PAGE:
Last updated: June 10, 2017
Welcome to the Canadian Whisky Painters... where there's a good shot of Canadian Whisky in each painting!
A Bit About Us
We're a group of individual Canadian Plein Air Painters and/or Urban Sketchers who, when left to our own devices, paint using our individual choice of media, paint in different styles and pursue our own creative interests.
However, when painting or showing together as Canadian Whisky Painters, we use media which includes watercolour, goauche, or alcohol based inks.
The Whisky Paintings we show and sell are no bigger than 4"x6" (image size), done to the best of our ability, and are painted using artist quality paints and archival, acid free paper.
These little gems may be painted 'En Plein Air' at street side or in the field, in a coffee shop, pub, or even the studio.
So... as of January 2017, our Canadian Whisky Painters officially start out and, no matter where our little gems were painted, you can bet there's a good shot of Canadian Whisky included in each one.
A Bit About Whisky Painting
Whisky Painting was originally 'defined' by Joe Ferriot, and American businessman, artist and owner of a Plastics Mfg. firm, who was instrumental in the formation of the 'Whiskey Painters of America'. You can read that story here.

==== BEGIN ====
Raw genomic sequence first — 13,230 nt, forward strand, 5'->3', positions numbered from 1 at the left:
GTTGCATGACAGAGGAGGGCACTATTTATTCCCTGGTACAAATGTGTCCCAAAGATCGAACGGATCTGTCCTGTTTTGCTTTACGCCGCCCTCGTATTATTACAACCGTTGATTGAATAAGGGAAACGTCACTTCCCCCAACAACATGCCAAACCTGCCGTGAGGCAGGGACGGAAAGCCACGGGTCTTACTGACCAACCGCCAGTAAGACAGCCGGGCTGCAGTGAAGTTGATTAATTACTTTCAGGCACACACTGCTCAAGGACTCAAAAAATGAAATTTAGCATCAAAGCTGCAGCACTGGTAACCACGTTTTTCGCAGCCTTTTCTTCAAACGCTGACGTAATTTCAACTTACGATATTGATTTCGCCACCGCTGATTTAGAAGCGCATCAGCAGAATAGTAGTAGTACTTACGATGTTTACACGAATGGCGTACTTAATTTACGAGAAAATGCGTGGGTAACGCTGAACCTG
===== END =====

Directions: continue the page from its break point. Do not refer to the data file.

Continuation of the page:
Although we're not affiliated with the American group, our story has the basic elements of theirs. At different times, we've all inadvertently dipped our brushes into our drinks, whether it be water, wine, beer or whisky.
A Bit About the Spelling of 'Whisky'
Interestingly, there are two ways to spell Whisky (or Whiskey), and probably quite a bit of confusion created as a result. I recently read a bit about this and learned a great way to remember who spells it which way.
The rule of thumb seems to be: if a Whisky/Whiskey producing country has an 'e' in its name, then it is spelled with an 'e' (Whiskey). If the country doesn't have an 'e' in it's name, then there's no 'e' (Whisky). When Whisky/Whiskey is used in the plural, the spelling is also different. Whisky becomes Whiskies, and Whiskey becomes Whiskeys.